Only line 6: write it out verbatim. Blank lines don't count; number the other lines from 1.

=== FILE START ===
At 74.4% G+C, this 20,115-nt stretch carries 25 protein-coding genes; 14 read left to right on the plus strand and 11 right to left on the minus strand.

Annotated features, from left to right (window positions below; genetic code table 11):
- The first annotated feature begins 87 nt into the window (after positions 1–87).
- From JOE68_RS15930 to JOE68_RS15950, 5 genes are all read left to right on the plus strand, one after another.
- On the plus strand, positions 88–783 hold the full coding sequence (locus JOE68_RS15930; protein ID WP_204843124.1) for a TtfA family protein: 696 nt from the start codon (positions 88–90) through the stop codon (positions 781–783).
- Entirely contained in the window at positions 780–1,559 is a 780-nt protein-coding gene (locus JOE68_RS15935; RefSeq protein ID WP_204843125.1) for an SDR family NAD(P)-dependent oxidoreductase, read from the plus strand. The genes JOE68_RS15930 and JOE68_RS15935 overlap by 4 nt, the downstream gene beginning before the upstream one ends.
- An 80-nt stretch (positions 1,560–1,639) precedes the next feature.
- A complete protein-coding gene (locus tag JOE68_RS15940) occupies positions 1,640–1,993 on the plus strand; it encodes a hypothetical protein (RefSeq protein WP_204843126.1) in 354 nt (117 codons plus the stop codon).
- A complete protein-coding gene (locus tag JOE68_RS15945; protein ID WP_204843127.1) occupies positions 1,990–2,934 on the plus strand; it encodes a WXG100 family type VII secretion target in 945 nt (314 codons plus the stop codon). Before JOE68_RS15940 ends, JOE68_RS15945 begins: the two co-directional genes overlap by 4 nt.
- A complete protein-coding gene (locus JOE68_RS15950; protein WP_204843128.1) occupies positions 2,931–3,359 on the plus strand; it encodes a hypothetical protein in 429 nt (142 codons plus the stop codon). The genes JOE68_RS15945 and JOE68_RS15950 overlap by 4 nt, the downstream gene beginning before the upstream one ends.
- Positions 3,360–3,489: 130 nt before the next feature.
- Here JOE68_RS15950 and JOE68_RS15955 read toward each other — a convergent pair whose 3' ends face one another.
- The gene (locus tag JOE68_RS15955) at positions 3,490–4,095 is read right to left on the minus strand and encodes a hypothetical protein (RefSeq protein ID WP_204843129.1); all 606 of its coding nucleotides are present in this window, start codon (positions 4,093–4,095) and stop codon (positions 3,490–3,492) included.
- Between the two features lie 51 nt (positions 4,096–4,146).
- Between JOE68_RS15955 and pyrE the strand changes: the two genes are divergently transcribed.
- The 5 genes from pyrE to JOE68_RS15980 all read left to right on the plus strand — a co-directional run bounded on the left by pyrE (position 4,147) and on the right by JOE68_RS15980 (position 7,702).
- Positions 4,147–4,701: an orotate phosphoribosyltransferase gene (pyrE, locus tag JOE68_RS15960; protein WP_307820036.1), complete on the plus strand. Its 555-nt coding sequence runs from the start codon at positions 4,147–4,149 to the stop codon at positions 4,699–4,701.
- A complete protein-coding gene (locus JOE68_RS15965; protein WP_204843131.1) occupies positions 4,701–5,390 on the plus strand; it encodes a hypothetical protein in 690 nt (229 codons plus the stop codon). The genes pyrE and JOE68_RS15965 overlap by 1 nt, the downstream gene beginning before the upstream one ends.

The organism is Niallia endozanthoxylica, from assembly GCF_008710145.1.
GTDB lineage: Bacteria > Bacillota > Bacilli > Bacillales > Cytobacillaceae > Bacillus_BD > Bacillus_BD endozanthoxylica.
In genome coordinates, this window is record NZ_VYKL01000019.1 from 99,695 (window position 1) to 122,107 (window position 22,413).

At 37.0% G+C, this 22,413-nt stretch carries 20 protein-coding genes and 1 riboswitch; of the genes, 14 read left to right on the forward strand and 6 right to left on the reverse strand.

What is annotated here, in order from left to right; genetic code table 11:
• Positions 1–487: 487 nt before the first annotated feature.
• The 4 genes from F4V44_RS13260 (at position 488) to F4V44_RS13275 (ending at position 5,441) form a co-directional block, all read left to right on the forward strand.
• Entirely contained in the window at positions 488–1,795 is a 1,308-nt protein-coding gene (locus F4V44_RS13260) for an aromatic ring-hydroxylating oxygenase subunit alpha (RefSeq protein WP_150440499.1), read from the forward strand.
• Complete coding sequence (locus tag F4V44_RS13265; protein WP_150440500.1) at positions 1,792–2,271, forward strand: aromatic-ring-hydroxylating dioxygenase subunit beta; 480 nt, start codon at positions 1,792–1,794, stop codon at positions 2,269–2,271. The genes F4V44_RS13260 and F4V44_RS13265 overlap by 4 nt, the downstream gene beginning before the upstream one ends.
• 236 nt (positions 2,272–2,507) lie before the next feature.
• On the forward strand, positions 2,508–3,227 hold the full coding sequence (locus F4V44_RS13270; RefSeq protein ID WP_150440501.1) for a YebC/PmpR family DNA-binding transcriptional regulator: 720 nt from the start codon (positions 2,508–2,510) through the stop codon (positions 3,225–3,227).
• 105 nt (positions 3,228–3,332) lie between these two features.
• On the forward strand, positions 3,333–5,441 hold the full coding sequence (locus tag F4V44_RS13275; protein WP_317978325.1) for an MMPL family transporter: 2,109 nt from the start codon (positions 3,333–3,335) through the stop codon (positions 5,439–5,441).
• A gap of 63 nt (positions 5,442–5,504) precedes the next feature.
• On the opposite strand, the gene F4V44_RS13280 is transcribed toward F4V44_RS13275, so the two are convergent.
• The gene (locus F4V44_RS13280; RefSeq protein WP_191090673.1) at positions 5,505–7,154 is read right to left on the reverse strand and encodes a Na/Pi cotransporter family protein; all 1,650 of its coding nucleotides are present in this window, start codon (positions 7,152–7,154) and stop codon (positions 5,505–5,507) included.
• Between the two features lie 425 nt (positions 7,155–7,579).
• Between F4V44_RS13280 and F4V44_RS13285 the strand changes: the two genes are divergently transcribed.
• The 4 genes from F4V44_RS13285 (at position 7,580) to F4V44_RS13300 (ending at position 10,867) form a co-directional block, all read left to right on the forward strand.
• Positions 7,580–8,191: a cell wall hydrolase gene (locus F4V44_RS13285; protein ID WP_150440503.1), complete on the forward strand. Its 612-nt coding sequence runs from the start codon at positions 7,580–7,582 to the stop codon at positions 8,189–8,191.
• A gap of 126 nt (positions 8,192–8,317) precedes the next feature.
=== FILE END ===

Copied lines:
- Entirely contained in the window at positions 780–1,559 is a 780-nt protein-coding gene (locus JOE68_RS15935; RefSeq protein ID WP_204843125.1) for an SDR family NAD(P)-dependent oxidoreductase, read from the plus strand. The genes JOE68_RS15930 and JOE68_RS15935 overlap by 4 nt, the downstream gene beginning before the upstream one ends.